With a little planning the night before, we decided to go to the Pretty Marsh area of the island and paddle up the West side. I think we combined two different versions of directions and ended up targeting a launch somewhat North of the marsh itself (10). This lead to some confusion early on as we didn’t seem to be ‘leaving’ the harbor where we expected to start, but instead were just heading up the cost. Fortunately, this wasn’t a navigation test – we were just going to paddle up the coast a bit and then return. Also, there may have been some help from a phone GPS in determining what we were actually doing.
We paddled about 5 miles up the coast to Indian Point (11), but made about a 6 mile trip of it due to an exploratory run into Mill Cove (prior to realizing it went nowhere). Sightings for the day included a bunch of seals sunning themselves on Reef Island, a few other places and a few seals just randomly in the water. The first ones we spotted were actually before the island, but we didn’t really know what we were looking for so we’d keep squinting at their heads wondering if that was a seal or just the wave reflections. After identifying a few, it’s pretty sure the early sightings were indeed seals. The second most common animal were the Osprey that were often overhead and screeching in the trees. Crabs ranked third – we only spotted a few on the beach when we turned around. Our return run, as usual, was a bit more direct and also a bit more intentional, being into a slight wind. The West coast of the island was one of the more remote locations for the kayak tour companies on the island and we crossed paths with a few groups on their way North.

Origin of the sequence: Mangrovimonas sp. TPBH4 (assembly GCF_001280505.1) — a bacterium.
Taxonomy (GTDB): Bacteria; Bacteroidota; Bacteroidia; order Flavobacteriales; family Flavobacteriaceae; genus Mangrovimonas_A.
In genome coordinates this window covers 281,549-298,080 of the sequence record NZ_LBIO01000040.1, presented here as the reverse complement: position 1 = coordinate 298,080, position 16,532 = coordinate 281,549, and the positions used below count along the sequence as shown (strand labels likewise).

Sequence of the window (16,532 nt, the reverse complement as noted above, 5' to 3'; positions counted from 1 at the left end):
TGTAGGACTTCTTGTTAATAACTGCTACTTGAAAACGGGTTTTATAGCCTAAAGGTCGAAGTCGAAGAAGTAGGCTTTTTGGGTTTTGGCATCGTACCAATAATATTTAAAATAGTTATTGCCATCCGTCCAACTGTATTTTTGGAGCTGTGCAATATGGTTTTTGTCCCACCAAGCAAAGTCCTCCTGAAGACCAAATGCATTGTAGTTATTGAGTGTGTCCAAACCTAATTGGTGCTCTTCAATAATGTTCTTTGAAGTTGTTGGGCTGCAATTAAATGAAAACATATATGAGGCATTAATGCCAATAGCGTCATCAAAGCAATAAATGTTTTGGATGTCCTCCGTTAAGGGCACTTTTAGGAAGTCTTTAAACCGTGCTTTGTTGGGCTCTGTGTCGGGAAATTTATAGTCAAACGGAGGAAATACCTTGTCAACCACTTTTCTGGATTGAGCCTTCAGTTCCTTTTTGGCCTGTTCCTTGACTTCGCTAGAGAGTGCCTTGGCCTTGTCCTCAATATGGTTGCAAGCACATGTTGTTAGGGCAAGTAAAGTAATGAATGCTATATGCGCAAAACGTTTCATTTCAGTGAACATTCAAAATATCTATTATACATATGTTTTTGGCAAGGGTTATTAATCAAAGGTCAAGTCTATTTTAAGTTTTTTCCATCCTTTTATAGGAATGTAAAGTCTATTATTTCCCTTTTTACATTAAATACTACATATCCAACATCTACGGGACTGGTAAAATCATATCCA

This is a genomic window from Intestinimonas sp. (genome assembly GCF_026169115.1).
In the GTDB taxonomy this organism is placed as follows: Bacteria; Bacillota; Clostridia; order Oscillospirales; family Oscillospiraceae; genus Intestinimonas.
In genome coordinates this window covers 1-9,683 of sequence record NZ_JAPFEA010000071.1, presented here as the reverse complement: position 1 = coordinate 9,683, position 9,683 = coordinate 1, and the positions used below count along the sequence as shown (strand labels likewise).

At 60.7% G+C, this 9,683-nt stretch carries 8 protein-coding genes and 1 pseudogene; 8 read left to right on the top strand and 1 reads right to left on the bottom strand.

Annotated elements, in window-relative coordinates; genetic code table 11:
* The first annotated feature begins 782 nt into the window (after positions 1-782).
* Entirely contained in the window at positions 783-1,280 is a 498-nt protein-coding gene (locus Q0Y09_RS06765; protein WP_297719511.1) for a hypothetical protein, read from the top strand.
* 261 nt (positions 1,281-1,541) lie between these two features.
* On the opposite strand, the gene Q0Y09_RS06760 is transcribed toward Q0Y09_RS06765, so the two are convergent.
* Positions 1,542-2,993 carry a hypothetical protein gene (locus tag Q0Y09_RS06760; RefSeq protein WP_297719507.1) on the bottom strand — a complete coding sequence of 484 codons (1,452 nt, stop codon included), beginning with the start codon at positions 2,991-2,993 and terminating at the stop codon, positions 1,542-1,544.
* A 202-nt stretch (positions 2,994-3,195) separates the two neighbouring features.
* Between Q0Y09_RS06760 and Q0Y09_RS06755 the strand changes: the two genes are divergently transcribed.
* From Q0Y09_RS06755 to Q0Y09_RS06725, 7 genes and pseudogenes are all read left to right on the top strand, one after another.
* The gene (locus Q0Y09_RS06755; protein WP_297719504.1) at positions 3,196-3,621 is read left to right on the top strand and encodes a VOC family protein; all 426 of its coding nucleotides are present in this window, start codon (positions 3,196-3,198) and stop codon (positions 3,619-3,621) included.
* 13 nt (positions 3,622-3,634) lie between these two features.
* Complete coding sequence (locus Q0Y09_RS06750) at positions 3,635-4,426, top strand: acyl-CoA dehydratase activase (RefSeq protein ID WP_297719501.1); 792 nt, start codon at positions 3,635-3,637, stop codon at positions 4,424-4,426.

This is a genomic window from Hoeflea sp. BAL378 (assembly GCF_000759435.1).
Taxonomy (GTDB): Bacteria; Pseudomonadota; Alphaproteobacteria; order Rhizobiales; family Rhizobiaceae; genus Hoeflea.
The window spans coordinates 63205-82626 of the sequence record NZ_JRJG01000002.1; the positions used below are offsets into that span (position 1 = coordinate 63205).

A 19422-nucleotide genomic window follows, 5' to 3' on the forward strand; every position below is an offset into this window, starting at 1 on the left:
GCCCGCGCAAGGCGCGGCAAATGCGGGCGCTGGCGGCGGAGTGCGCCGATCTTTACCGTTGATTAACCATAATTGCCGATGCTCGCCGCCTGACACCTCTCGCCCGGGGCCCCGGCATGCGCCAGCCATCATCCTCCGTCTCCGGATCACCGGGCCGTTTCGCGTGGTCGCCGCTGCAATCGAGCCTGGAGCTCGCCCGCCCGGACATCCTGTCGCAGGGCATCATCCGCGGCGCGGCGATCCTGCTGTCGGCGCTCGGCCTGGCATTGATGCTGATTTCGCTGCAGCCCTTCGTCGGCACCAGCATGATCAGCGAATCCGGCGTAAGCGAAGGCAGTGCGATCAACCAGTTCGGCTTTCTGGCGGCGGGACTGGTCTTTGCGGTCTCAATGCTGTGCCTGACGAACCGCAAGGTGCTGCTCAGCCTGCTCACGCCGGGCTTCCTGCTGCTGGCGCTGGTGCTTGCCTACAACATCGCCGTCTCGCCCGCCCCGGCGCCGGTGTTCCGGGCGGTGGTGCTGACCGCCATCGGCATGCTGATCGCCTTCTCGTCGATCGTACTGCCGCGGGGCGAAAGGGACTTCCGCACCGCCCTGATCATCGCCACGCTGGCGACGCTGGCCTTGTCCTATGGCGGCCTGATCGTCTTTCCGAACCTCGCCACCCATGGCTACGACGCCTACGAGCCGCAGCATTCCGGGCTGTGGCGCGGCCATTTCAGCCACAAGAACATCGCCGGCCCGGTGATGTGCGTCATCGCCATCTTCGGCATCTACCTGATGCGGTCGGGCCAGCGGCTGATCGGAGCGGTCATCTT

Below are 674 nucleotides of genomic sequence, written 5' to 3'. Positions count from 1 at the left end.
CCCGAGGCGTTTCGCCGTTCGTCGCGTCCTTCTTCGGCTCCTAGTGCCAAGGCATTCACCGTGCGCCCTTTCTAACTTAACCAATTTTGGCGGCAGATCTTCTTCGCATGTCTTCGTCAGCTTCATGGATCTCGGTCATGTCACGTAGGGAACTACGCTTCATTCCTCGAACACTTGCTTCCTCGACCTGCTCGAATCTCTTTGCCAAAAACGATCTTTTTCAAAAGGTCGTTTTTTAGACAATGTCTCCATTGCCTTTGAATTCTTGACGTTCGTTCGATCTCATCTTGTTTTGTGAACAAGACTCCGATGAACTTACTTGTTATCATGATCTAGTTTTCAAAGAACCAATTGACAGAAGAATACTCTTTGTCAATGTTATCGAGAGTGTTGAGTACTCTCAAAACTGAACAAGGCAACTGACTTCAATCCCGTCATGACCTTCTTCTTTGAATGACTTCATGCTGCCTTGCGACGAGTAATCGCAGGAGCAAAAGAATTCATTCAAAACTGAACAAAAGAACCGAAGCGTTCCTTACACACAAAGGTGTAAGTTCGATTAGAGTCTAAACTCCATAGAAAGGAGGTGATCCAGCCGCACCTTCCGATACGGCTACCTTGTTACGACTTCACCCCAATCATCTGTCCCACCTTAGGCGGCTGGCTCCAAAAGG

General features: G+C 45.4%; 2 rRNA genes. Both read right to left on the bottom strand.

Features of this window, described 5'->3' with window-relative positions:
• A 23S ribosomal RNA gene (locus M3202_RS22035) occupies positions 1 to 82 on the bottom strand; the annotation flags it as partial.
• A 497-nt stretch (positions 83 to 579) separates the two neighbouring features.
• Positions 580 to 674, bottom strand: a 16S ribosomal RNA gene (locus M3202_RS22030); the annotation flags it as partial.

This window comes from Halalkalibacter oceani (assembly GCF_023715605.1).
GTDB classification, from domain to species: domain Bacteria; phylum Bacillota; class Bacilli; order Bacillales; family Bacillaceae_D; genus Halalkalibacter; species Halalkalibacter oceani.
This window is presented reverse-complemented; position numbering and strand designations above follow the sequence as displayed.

This was my first time ever paddling on salt water. My biggest concern was the tides. Tides in that area cause a change of about 12 feet, which sounded like a lot. Turns out, in that area of water, a 12 ft rise really didn’t amount to any appreciable current. The biggest giveaway of the current tide state was the docks which were all gangways to floating platforms which went from near flat at high tide to a steep drop to the water at low tide. The only notable impact on the paddling was the distance to and from the launch, though if the road weren’t so clear I can see how a swamped car could become a thing.
We had a bit of time left after the days planned paddle, so we tacked on a second little trip to The Ovens (somewhere around #1 up by the hotel). This was about a mile crossing from the mainland to the island. They were reported hard to get to from the land, but we did see a few other people there, so apparently there was a way. It was a pretty quick trip, with a bit of a race to get back before sunset – particularly since the launch area had some questionable footing in the light and worse in the dark.
The caves were neat to see and fun for a quick walk through. The paddle yielded two more animal sightings for the days list with the discovery of a large beached jellyfish and, just as we were leaving, a sea cucumber spotted by Janet. The sea cucumber was difficult to get pictures of in the low light and under water, but I tried. We saw a seagull pluck a sizeable crab from the water and start to eat it on shore, but I interfered and chased it off. Unfortunately, the crab would not show its appreciation and scuttle around for pictures.
I’m pretty sure we just went back to the hotel and slept after that. I think a 13 mile day was sufficient.